Note: For Seacara I only compared the tile segment. I also took the whole tile segment revenue for Seacara whereas, for the others, I compared only the Malaysian revenue. Seacara had a change in FY in 2019 so that 2018 values are extrapolated.  

Global demand

The ceramic tile market is a global market 

According to Research and Market, 
  • The global ceramic tile industry is projected to grow by 7.2 % per annum over the next 5 years. 
  • On the basis of product type, ceramic floor tiles dominate the market, accounting for more than half of the total market. Ceramic floor tiles are followed by wall tiles and others.
  • The residential sector represents the leading segment, holding the majority of the global market. Owing to their lightweight, anti-skid, and anti-bacterial properties, these tiles are preferred for use in places where hygiene is of prime importance.

Other market research groups also paint positive reports
  • Inkwood Research estimated that the market for ceramic tiles will grow at a CAGR of 8.05% from 2019.
  • Grand View Research estimated the global ceramic tiles market will grow at a CAGR of 6.7 % from 2020 to 2027.

The general view is that the global demand for ceramic tiles is growing at a higher rate than global GDP growth. 

In terms of the advantages and environmental issues regarding ceramic tiles, the following were reported:
  • Research and Market - Ceramic tiles manufacturing is an environment-friendly process. Recent technological advancements have also enabled manufacturers to further reduce the emissions of carbon and other harmful gases during production. 
  • Inkwood Research - There is an increasing demand for eco-friendly ceramic tiles. There is a growth in the use of ceramic tiles as a substitute for other materials.
  • Grand View Research - Ceramic tiles are durable, rigid, and environment-friendly materials. They comply with green building standards.

I believe that there is still an export potential for Malaysian ceramic tiles.  The following abstract from one of White Horse competitor - Kim Hing Bhd’s Annual Report illustrates this:

“The Group has repositioned its export market by targeting the USA market which has been abandoned by the Chinese suppliers due to the anti-dumping tariff implemented by the United State government against China.”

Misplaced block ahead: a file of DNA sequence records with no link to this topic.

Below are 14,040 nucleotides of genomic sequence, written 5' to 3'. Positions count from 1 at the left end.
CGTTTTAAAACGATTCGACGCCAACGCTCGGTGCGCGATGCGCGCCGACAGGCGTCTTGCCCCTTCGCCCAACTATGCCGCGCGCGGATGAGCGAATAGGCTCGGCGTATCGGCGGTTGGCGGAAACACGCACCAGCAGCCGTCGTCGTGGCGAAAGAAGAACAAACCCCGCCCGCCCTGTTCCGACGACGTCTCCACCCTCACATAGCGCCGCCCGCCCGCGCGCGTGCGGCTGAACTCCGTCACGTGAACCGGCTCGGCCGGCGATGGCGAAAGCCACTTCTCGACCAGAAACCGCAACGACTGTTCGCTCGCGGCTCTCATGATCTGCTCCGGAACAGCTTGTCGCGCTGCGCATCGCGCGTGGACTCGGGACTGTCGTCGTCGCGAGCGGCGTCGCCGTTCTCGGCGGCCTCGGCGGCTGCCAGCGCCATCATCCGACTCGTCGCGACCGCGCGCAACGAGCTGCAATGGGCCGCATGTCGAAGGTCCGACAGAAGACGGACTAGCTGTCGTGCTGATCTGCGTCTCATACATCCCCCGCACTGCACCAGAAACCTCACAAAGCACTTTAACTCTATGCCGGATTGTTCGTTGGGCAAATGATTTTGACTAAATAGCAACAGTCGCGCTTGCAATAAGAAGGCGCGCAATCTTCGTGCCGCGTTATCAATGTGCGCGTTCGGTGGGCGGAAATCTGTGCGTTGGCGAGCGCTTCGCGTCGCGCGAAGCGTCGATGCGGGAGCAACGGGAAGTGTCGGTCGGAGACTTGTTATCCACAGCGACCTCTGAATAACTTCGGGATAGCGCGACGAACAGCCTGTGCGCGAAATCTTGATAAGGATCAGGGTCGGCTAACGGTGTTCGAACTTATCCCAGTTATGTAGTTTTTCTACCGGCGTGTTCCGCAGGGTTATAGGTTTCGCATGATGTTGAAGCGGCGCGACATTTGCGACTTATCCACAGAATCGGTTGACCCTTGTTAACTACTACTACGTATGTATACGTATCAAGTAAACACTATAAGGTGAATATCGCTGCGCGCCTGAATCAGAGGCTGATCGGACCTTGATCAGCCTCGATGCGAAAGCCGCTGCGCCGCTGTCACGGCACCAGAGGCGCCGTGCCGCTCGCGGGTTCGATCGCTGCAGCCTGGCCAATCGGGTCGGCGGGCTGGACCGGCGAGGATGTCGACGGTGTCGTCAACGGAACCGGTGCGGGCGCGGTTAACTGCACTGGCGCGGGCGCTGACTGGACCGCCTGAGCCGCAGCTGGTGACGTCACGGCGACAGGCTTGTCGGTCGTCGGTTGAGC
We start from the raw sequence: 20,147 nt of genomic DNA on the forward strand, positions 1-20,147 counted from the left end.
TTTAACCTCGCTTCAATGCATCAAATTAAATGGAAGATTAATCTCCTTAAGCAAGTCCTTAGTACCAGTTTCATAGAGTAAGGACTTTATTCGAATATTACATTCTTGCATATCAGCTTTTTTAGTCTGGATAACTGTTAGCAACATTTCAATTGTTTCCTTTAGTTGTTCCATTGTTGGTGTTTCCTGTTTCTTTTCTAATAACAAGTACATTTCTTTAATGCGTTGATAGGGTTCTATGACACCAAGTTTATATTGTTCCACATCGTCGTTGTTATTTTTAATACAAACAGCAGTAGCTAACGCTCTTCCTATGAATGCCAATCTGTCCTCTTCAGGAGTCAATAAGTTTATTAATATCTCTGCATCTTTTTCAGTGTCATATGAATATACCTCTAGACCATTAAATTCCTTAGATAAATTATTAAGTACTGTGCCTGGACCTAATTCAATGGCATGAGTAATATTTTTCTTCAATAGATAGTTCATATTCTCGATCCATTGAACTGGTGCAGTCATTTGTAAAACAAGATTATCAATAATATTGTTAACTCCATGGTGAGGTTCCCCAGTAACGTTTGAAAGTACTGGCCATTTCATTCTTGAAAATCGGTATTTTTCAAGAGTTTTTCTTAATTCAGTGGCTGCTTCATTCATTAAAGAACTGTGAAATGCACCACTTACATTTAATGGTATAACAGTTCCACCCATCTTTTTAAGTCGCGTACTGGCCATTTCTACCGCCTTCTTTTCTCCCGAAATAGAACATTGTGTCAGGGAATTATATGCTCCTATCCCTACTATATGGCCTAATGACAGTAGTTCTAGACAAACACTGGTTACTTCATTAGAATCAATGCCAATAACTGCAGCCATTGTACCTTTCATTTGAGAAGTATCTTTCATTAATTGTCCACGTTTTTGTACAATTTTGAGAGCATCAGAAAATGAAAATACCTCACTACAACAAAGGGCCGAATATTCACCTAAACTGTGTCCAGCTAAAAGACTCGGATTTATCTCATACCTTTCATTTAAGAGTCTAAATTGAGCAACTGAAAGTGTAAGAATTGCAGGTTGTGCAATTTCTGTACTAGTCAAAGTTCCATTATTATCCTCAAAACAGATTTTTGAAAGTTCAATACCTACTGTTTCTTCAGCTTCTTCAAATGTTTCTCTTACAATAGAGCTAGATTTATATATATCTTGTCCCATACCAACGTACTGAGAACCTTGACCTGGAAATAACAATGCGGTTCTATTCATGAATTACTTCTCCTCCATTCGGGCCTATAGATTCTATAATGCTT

Pulling it all together

A definitive answer for whether White Horse is a value trap would be dependent on determining the Groups’ intrinsic value.

However, even at this stage, the indications are:
  • Ceramic tile is not a sunset product.  
  • The Malaysian business has declined due to the soft property market. I expect the Group to return to profitability when the property market recovers
  • There is growing global demand and hence export potential

At the same time, any increase in production would help to lower unit production costs and boost profits.

Given the large disparity between the current market price and the book value, there is enough reason at this stage to rule out White Horse as a value trap.

But if you want a more definitive analysis, follow me in Part 2.


End of Part 1 of 2

Part 2 of 2 was published on 22 Nov 2020



Notes
1) Gross profitability = gross profit margin / total assets 


Reading guide
If you are a first-time visitor to this blog, you may not be familiar with some of the concepts that I have used in my analysis and valuation.  I suggest that you check up the Foundations series - Fundamentals 01,  Fundamentals 02, and Fundamentals 03.   I also have a Definitions page in case you are not familiar with the terms I have used. 




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Disclaimer
I am not an investment adviser, security analyst, or stockbroker.  The contents are meant for educational purposes and should not be taken as any recommendation to purchase or dispose of shares in the featured companies.   Investments or strategies mentioned in this website may not be suitable to you and you should have your own independent decision regarding them. 

The opinions expressed here are based on information I consider reliable but I do not warrant its completeness or accuracy and should not be relied on as such. 

I may have equity interests in some of the companies featured.